But for more than two years, that was the choice faced by women and men in and around Mt. Pleasant. After reporting an assault, victims were directed to hospitals in Midland, Grayling or Lansing – the nearest facilities that offered a Sexual Assault Nurse Examiner program.
The burden placed on victims was simply too much, says Central Michigan University chief of police Larry Klaus – and he knew it had to change.
Isabella County’s previous SANE program had ended in 2013 due to a loss in grant funding. But in 2016, with the support of the Saginaw Chippewa Indian Tribe, the program was relaunched at McLaren Central Michigan in Mt. Pleasant.
“It was my personal belief that as a community we could reestablish this service at one of our local hospitals, not only for our students but for the entire community so people didn’t have to travel such distances to get this procedure done,” Klaus says. “All the law enforcement throughout the region wanted to see this restored. It’s a good partnership.”
Beth Ann Nesbitt works at a booth to educate the community about the SANE program during the Donut 5K run/walk, which is held during National Crime Victims Awareness Week and put on by the prosecuting attorney’s office.Implemented by registered nurses specifically trained as Sexual Assault Nurse Examiners, the SANE program provides forensic medical care, emergency contraception, trauma response, sexually transmitted infection testing and treatment, and referrals to ensure patients get the follow-up support they need, such as mental health care. A trained advocate also provides on-site support, says Beth Ann Nesbitt, a nurse at McLaren and the hospital’s SANE program coordinator.
“The advocate is like the touchstone for the patient. Instead of calling this and that person, their advocate helps them navigate through the health care system as far as the services that they may need,” she says.
A change of clothing is provided for patients, as law enforcement may need to collect the victim’s clothes.
“That gives them a little more comfort than being in that hospital gown,” explains Tracy Chappel, emergency department manager at McLaren.
It’s all part of making the patient feel as comfortable as possible given the circumstances.
Paintings were donated by Mercantile Bank and hung in the SANE exam room. Birch tress symbolize healing, which is why these particular pieces of art were chosen.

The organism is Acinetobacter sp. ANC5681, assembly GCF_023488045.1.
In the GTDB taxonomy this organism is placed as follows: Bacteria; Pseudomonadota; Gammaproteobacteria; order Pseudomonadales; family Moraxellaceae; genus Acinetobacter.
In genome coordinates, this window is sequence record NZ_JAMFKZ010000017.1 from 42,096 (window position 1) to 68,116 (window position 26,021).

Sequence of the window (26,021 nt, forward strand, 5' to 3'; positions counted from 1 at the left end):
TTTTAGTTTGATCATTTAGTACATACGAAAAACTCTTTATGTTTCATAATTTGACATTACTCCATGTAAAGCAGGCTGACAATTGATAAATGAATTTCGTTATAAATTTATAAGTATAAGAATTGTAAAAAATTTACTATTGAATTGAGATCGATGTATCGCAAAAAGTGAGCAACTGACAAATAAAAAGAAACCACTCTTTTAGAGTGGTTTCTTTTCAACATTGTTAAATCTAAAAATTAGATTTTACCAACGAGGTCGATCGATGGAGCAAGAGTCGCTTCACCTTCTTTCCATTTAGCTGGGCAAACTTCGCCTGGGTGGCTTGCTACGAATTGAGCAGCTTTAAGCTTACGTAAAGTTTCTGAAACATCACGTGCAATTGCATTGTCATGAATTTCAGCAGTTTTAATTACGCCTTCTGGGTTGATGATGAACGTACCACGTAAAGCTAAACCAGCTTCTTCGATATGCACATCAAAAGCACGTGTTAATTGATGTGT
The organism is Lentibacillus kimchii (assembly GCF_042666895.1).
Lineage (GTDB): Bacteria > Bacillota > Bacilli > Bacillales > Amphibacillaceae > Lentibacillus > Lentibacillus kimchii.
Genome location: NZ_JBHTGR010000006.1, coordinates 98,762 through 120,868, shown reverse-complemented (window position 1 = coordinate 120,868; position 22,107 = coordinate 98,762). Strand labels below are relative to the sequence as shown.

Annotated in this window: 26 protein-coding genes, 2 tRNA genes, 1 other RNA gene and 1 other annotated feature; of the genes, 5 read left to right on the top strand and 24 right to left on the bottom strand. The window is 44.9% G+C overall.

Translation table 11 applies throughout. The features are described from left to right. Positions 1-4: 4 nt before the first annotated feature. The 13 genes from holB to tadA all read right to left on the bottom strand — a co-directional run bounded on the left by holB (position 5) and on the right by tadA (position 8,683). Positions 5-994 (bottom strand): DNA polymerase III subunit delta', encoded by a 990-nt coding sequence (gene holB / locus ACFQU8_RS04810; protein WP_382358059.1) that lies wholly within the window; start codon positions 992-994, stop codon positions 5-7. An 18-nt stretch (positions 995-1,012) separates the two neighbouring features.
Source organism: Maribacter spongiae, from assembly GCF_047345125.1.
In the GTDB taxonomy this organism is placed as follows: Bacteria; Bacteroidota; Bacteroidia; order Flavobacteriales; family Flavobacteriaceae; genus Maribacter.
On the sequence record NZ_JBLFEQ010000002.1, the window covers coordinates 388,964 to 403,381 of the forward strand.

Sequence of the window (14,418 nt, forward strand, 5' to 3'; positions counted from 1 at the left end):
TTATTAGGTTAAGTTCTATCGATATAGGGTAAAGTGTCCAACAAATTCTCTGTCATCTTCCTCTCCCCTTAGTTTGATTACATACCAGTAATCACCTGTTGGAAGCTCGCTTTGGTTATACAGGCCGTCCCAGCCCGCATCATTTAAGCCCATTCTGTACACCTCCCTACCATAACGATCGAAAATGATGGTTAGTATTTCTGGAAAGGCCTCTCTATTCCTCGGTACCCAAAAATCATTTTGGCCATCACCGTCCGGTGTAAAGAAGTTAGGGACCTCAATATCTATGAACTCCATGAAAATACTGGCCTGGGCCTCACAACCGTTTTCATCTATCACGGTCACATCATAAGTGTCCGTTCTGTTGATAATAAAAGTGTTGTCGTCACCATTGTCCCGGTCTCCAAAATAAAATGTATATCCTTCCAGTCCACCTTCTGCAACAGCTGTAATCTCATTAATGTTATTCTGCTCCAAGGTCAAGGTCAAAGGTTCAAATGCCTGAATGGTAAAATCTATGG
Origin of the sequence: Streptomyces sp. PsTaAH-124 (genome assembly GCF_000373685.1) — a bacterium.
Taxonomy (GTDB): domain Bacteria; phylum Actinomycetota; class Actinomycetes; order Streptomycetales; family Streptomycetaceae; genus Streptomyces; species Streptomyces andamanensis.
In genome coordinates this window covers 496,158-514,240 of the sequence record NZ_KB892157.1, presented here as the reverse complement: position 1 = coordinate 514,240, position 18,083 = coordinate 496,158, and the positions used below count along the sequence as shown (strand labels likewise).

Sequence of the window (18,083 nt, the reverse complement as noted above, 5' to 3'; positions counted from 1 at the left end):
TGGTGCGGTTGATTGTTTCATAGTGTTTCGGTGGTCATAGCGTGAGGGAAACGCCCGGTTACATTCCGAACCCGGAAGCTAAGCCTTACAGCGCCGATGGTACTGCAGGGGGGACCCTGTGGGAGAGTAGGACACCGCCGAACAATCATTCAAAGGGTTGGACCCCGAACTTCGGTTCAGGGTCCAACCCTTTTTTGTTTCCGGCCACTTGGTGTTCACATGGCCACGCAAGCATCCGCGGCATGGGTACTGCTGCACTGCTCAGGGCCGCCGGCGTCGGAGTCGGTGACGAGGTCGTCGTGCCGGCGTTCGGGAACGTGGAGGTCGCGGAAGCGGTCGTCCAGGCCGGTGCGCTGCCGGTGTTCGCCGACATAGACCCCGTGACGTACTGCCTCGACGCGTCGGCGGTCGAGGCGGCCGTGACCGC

Removing a barrier
With sexual violence involving physical contact affecting more than 1 in 3 women and nearly 1 in 4 men at some point in their lives, the Centers for Disease Control and Prevention reports, a SANE program nearby removes a major hurdle for local residents who may need the services – including the many college students who call Isabella County home for most of the year.
“It took away a barrier,” Klaus says. “There were occasions here on our campus where we would engage the facility in Midland and … many individuals just decided not to proceed. Providing that service here locally is less traumatic for our survivor victims.”
“The nurses that are on-call for our SANE program have a passion for wanting to help these patients. They volunteer to go through the training and be on call,” she says. “It’s not something required of them; they want to make a difference for these women, these men, so they volunteer to do that in addition to their normal duties.”
Bags were donated by the Saginaw Chippewa Indian Tribe that contain clothing for survivors who come through the hospital for an exam.
“The tribe has been very generous,” she says. “They were able to help us with the funds to get the education and some of the specialized equipment – some of those things are extremely expensive. They also care about this as something they want to provide to the community.”
SANE services are provided at no cost to the patient. “Money is the last thing we worry about,” Nesbitt says.
“They take pride in what we do. They are very strong advocates for these patients, and this is very emotionally stressful work,” Chappel points out. “I’m very proud of the team that has come together and what they want to do for these patients.”
“Part of that interaction is trying to help connect our survivors with resources for the recovery. This is a traumatic event in people’s lives and we want to help facilitate getting people to the resources they need,” he says. “It’s very traumatic, especially for our students. We want to try to help them back on their path to wellness.”
“Hopefully they never have to use it, but it’s there if they do,” he says.